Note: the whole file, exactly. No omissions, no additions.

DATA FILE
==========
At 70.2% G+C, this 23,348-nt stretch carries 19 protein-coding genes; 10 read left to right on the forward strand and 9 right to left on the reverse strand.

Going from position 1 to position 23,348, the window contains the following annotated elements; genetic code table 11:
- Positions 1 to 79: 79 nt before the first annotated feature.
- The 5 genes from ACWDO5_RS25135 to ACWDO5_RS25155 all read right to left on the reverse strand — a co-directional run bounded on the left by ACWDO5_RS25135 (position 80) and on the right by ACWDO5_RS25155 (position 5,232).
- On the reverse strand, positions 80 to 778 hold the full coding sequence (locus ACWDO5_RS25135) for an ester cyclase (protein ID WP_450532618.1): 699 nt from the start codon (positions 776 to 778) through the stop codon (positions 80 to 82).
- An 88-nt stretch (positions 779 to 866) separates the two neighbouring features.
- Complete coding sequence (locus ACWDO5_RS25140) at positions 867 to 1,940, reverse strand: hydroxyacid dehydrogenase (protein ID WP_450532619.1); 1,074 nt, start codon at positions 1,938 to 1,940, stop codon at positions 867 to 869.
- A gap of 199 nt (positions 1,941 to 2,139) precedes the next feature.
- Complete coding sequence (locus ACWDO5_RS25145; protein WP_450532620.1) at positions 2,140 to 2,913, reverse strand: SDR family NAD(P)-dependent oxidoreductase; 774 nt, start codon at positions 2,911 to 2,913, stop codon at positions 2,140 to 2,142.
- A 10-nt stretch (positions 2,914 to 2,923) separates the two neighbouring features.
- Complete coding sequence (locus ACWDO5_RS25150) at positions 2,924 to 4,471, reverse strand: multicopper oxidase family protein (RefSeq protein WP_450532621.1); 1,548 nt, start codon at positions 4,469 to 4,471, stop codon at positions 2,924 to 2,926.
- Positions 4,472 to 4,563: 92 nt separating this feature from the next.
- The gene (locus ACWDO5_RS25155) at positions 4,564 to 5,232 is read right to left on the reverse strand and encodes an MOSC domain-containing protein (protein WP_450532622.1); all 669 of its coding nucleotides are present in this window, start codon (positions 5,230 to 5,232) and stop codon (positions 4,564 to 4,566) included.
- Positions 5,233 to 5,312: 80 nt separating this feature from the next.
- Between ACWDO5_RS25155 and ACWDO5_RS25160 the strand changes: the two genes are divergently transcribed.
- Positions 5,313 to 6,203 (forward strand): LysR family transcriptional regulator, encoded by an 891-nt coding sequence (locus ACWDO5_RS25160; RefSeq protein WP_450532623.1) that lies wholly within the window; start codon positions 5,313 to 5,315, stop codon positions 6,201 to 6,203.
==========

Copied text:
At 70.2% G+C, this 23,348-nt stretch carries 19 protein-coding genes; 10 read left to right on the forward strand and 9 right to left on the reverse strand.

Going from position 1 to position 23,348, the window contains the following annotated elements; genetic code table 11:
- Positions 1 to 79: 79 nt before the first annotated feature.
- The 5 genes from ACWDO5_RS25135 to ACWDO5_RS25155 all read right to left on the reverse strand — a co-directional run bounded on the left by ACWDO5_RS25135 (position 80) and on the right by ACWDO5_RS25155 (position 5,232).
- On the reverse strand, positions 80 to 778 hold the full coding sequence (locus ACWDO5_RS25135) for an ester cyclase (protein ID WP_450532618.1): 699 nt from the start codon (positions 776 to 778) through the stop codon (positions 80 to 82).
- An 88-nt stretch (positions 779 to 866) separates the two neighbouring features.
- Complete coding sequence (locus ACWDO5_RS25140) at positions 867 to 1,940, reverse strand: hydroxyacid dehydrogenase (protein ID WP_450532619.1); 1,074 nt, start codon at positions 1,938 to 1,940, stop codon at positions 867 to 869.
- A gap of 199 nt (positions 1,941 to 2,139) precedes the next feature.
- Complete coding sequence (locus ACWDO5_RS25145; protein WP_450532620.1) at positions 2,140 to 2,913, reverse strand: SDR family NAD(P)-dependent oxidoreductase; 774 nt, start codon at positions 2,911 to 2,913, stop codon at positions 2,140 to 2,142.
- A 10-nt stretch (positions 2,914 to 2,923) separates the two neighbouring features.
- Complete coding sequence (locus ACWDO5_RS25150) at positions 2,924 to 4,471, reverse strand: multicopper oxidase family protein (RefSeq protein WP_450532621.1); 1,548 nt, start codon at positions 4,469 to 4,471, stop codon at positions 2,924 to 2,926.
- Positions 4,472 to 4,563: 92 nt separating this feature from the next.
- The gene (locus ACWDO5_RS25155) at positions 4,564 to 5,232 is read right to left on the reverse strand and encodes an MOSC domain-containing protein (protein WP_450532622.1); all 669 of its coding nucleotides are present in this window, start codon (positions 5,230 to 5,232) and stop codon (positions 4,564 to 4,566) included.
- Positions 5,233 to 5,312: 80 nt separating this feature from the next.
- Between ACWDO5_RS25155 and ACWDO5_RS25160 the strand changes: the two genes are divergently transcribed.
- Positions 5,313 to 6,203 (forward strand): LysR family transcriptional regulator, encoded by an 891-nt coding sequence (locus ACWDO5_RS25160; RefSeq protein WP_450532623.1) that lies wholly within the window; start codon positions 5,313 to 5,315, stop codon positions 6,201 to 6,203.